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The Broken Temp Worker System

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The explosion in temp work has happened because employers see it as a profitable way to exploit labor, getting rid of troublemakers, avoiding legal responsibility, and keeping wages and benefits to a minimum. This is an excellent story on temp workers in California lettuce fields–some of which having worked there for a mere 10 years:

Thanks to this arrangement the two-thirds of Taylor Farms’ 900 Tracy workers who work for subcontractors are considered temporary workers – even though some have worked at Taylor plants for 10 years. They can be fired at the drop of a foreman’s hat for questioning an instruction or calling in sick.

Taylor Farms’ reliance on temporary, low-wage workers is part of a management revolution that has radically changed the fundamental expectation that hard work will be rewarded with fair compensation. Whether this outsourcing trend continues will determine how unstable the national workplace becomes — and how difficult entry into the middle class will be for American workers.

Capital & Main learned that in addition to procuring workers for Taylor Farms, Mendoza, which also supplies temp field labor, sells its own $7 boxed lunches to its field hands and even rents cash-only apartments to its mostly undocumented workers. Teamster representatives say that Mendoza even supplied hecklers who tried to crash Roger Hernandez’s meeting with Taylor Farms workers.

“I would rate Abel Mendoza, SlingShot and Taylor Farms as the most abusive employers I’ve encountered in my 20 years of doing this work,” says Doug Bloch, the political director of Teamsters Joint Council 7, which has been leading an organizing effort in Tracy. “There’s always a need for temporary labor in any agricultural industry, but at Taylor Farms you have people who have been working five years or 10 years or longer as a ‘temp.’ There is nothing temporary about their employment whatsoever.”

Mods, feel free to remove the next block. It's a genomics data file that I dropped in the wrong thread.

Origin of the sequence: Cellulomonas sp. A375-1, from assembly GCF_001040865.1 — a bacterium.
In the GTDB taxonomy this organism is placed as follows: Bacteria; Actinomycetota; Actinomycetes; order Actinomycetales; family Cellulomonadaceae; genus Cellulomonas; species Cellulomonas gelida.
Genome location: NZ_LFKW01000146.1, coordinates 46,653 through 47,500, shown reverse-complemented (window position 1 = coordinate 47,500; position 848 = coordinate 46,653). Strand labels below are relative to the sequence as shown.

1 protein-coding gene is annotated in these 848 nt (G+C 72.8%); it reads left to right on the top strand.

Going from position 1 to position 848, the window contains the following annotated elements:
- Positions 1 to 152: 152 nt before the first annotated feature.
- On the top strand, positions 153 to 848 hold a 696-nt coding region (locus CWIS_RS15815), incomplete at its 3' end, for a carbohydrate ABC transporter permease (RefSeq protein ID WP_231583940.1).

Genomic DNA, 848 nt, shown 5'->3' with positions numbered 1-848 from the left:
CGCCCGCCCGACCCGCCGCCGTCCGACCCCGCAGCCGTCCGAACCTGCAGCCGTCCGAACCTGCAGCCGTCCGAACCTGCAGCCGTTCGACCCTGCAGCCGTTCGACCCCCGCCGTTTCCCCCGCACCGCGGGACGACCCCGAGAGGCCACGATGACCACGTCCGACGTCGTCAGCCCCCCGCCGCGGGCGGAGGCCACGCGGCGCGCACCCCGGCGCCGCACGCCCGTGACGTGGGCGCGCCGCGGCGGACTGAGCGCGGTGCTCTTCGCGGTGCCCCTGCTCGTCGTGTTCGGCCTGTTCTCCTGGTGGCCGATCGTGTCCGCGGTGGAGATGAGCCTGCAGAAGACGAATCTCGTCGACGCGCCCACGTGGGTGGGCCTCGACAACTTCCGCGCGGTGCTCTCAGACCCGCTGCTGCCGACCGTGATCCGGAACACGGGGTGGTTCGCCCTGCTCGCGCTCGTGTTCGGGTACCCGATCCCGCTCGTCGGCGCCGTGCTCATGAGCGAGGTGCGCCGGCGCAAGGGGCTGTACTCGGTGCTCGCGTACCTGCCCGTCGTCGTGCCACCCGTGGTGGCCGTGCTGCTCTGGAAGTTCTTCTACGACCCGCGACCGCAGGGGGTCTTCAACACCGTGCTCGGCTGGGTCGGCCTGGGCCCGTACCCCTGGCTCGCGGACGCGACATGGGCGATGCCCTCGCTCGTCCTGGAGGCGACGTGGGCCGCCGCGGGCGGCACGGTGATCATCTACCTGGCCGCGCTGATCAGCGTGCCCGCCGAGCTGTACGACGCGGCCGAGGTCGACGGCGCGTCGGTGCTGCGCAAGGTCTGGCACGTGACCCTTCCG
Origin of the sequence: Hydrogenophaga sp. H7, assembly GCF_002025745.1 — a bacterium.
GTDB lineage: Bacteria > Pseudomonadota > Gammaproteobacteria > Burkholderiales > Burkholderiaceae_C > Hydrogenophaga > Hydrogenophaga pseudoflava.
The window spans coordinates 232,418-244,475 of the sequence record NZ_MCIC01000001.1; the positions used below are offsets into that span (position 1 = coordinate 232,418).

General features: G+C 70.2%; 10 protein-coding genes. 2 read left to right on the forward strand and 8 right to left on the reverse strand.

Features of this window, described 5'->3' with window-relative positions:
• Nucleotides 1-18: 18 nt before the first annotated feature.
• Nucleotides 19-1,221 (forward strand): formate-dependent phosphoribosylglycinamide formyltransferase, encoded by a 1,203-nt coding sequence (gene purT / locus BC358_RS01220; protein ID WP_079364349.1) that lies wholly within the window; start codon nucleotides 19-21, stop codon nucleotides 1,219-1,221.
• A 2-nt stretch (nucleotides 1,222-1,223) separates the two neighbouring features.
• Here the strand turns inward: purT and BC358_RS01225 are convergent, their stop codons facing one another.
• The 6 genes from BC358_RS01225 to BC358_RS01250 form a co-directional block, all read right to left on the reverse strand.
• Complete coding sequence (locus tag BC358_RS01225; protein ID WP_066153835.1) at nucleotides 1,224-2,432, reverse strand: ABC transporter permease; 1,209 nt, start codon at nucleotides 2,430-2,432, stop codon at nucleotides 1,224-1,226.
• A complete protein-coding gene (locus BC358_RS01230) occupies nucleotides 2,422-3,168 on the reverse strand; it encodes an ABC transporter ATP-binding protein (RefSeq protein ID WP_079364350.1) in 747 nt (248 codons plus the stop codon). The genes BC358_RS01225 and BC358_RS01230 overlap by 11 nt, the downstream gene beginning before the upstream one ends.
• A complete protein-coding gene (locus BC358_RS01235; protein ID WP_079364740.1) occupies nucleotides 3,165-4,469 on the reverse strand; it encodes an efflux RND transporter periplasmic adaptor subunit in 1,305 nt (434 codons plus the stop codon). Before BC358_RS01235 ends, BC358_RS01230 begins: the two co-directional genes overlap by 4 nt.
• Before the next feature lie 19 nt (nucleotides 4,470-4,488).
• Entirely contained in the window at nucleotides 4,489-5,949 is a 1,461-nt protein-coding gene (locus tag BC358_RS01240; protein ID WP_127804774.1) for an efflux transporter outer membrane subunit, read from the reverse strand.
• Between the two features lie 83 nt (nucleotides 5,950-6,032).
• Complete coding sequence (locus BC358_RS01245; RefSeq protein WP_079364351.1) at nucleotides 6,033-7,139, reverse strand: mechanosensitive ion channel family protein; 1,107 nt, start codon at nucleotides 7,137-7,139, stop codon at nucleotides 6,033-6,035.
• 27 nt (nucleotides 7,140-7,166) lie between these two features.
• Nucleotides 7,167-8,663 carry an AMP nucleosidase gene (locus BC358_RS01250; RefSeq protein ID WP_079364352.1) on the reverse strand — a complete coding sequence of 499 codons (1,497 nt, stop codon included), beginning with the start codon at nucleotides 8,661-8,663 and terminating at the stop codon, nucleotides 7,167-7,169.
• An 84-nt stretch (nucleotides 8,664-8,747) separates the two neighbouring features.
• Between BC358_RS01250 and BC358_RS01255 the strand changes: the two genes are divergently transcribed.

A 2012 University of California, Berkeley Labor Center study concluded that temporary workers in California are twice as likely as non-temps to live in poverty, face lower wages and less job security. They are also twice as likely to receive food stamps and be on Medi-Cal as other employees. For temporary workers employed in manual occupations, particularly, it may also mean being subject to unsafe working conditions and other abuses as host companies and temp agencies each blame the other for health and safety violations.

“When somebody files a workers comp claim, nobody wants to take responsibility for it,” says the Teamsters’ Bloch. “The insurer gets bounced back and forth like a pinball between Taylor Farms and Abel Mendoza. The same thing happens when workers file claims with the Labor Commissioner. Everybody’s pointing their finger and saying, ‘I’m not the employer, it’s the other guy.’”

California Assemblyman Roger Hernandez has introduced a bill making companies responsible for what happens to workers when they use labor contractors. Such an idea needs to become central to labor activism worldwide and should be applied through the entirety of supply chains, making Wal-Mart legally responsible for what happens to workers in the sweatshop where they toil because the company demands huge shipments of product for very low prices.

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